November 14, 2011 12:50 pm

How to Preserve School (or Holiday!) Memories with Windows Live Movie Maker via @kludgymom

The following blog is a guest post by one of our Windows Champions bloggers. Gigi Ross is a mom of two hailing from southern California. Her blog, KludgyMom, combines a snappish take on parenting with technology and blogging tips to make women’s lives more productive. Gigi also co-runs Fourtini Social Media Consulting and runs Have Wine, Will Drink, a site dedicated to making wine fun for women.

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In 2009, when my son’s year of kindergarten was drawing to a close, I realized two important things:

1. All the other kinder room parents were putting together fabulous end-of-year goodie bags filled with treats for the entire classroom, and I was not, AND

2. I had made no real plan for lining my kid up for a great 1st grade teacher. In our school, current year teachers had a huge say in placements for the following year. Sure, I was doing the normal things to butter the teacher up. I was volunteering in the classroom. I was bringing the kinder teacher treats at holiday time. But I hadn’t sealed the deal.

I needed to come up with a way to celebrate the children’s school year with a big bang. I didn’t have a lot of time, goodie bags are useless, and I didn’t have a lot of money.

What’s a harried mom to do?

Well, this harried mom had an idea: A DVD photo slideshow that chronicled the entire school year from first day to nearly-last. “Yes! Brilliant!” I thought.

That is – until I tried to make the slideshow with a third-party product that left me in tears after 7 hours of frustration.

It occurred to me that maybe Microsoft made a product. Duh.

That’s when I was introduced to Windows Live Movie Maker. I made an incredible DVD slideshow that endeared me to the teacher and class parents alike. Here’s how to do one:

1. Gather photos from the teacher, your collection, and ask other class parents to send on theirs. In all, I worked with 200 to 300 photos.

2. As you gather photos, make sure you have an adequate amount of photos that feature each child in the class. If some children aren’t in enough photos, ask the teacher if you can stop in and snap a few candid shots.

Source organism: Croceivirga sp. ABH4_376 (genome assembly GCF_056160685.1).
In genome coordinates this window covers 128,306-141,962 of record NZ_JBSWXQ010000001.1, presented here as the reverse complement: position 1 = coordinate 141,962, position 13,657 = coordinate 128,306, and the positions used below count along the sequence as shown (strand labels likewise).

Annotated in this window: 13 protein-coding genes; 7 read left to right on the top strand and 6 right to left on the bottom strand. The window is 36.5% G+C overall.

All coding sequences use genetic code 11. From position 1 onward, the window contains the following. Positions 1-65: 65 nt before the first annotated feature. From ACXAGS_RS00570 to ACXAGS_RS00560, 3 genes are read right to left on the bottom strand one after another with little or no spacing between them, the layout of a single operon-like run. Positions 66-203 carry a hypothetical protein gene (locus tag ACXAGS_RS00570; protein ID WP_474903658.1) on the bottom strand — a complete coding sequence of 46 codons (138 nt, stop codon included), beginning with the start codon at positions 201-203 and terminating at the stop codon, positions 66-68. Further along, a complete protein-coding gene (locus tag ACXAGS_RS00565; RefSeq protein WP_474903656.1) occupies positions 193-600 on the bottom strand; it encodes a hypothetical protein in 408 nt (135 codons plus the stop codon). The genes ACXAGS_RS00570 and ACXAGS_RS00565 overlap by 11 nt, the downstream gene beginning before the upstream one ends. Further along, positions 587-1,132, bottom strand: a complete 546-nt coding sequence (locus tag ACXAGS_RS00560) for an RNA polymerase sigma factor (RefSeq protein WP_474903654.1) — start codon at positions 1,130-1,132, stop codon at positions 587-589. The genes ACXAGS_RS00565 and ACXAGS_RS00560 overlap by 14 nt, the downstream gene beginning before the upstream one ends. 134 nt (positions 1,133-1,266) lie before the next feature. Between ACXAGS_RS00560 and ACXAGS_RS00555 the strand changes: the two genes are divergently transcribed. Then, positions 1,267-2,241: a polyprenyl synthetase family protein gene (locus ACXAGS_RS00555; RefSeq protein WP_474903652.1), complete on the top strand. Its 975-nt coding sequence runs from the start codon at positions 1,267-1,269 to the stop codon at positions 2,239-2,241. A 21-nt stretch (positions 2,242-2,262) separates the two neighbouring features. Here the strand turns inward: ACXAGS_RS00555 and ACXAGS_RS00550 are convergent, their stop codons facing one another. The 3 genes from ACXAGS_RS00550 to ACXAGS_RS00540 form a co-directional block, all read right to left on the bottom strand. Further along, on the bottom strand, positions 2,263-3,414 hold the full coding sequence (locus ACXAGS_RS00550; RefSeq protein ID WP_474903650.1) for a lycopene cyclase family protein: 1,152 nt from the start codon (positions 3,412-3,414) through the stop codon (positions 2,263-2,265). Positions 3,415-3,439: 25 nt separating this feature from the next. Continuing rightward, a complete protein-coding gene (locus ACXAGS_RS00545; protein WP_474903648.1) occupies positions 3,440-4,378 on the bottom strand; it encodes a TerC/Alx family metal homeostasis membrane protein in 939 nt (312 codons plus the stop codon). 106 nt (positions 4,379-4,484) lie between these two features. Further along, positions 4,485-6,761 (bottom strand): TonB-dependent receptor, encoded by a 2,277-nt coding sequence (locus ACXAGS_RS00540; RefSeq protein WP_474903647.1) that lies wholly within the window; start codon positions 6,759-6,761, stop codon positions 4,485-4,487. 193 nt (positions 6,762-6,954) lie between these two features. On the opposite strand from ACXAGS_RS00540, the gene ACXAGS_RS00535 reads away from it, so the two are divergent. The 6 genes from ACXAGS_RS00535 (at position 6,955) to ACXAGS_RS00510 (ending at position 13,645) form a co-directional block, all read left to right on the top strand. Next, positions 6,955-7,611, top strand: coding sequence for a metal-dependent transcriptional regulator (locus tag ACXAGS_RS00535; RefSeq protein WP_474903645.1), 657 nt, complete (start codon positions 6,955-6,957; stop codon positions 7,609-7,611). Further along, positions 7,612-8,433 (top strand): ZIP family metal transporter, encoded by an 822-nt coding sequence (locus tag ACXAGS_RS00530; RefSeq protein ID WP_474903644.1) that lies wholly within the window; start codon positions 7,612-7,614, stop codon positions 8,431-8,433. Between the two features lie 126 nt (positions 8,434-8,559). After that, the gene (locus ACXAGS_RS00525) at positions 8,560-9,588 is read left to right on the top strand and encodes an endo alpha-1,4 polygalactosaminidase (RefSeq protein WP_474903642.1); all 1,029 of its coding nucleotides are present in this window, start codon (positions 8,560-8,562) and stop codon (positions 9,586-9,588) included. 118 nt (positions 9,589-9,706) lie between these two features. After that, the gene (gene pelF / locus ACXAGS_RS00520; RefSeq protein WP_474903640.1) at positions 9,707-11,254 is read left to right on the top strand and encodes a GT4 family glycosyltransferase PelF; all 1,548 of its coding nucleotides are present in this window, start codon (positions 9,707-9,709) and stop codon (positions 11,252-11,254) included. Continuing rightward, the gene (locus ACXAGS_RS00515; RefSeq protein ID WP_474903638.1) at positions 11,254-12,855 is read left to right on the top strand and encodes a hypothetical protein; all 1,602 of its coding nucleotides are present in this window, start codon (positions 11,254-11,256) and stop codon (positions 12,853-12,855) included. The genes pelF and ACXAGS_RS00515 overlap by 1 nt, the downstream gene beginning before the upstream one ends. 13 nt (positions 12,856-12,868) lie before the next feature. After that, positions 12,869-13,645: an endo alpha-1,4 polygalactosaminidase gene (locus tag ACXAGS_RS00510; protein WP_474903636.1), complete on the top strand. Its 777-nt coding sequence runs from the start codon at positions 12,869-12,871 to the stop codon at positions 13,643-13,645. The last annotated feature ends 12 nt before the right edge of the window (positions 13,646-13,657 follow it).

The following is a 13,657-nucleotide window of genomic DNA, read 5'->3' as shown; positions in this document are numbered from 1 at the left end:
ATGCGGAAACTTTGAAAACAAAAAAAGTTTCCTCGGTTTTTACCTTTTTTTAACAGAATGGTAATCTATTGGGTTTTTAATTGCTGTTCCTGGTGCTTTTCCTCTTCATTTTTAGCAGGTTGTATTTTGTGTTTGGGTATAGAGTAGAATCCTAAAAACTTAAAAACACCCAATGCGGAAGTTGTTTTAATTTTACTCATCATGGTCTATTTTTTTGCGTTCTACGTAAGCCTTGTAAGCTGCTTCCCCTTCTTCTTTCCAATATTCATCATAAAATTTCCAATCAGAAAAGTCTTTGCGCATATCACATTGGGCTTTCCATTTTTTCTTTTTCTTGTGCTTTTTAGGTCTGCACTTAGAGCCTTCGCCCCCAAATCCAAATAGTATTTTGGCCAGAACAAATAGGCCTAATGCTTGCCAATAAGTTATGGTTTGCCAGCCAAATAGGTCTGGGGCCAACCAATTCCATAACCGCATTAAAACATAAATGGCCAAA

3. Try to get first-day close-ups of each child (the teacher usually takes some) and ask permission to take last-week close-ups again.

4. Find some music that does not require licensing for your soundtrack.

5. When you have all of your photos, import then into Windows Live Movie Maker. (Learn how to do this here.) It’s super easy and quick to do. Once you have them loaded into a project file, you can arrange them in chronological order of the school year. Again, make sure that each child gets equal air time!

6. At the end of the chronological timeline, add the first-day and last-week close-up photos of each child, one after another. Movie Maker makes it simple to add transitions between the before and after shots.

7. Add your music, titles and credits and voila! You’re done. Burn your movie to a DVD in one simple click.

If you want to make friends of every parent in the classroom, burn each child a copy of the DVD as a keepsake from your child to theirs (this racks up seriously huge bonus points). Make a copy for the teacher as well.

The first year I made the school year keepsake DVD, we didn’t tell the other class parents what I had done. At the end-of-year celebration, we gathered up the class and all the parents, and we showed the DVD on a projection screen.

The reaction was not what I expected. The kids were over-the-top excited, watching themselves and their friends appear on screen. They reminisced about events that happened early in the school year, squealing and laughing along the way. Parents cried. I cried. The teacher cried. I felt like Francis Ford Coppola.

When it was over, the kids yelled, “Again! Again! Please, can we watch it again?”

The parents asked me if they could pay to have me burn a copy of the DVD for them because it was such a fantastic keepsake.

No need – each child has been given a copy in their backpacks,” I said.

The parents thanked me profusely and whispered that they hoped my kid was in their class again next year.

I was so happy I had put in the effort to make the DVD – and even happier that Movie Maker made it so easy.

My kid got a pretty good teacher the following year. But the best part of all? When all the other kinder classes’ goodie bags had gotten thrown away, our class of kids still had an incredible memory of kindergarten.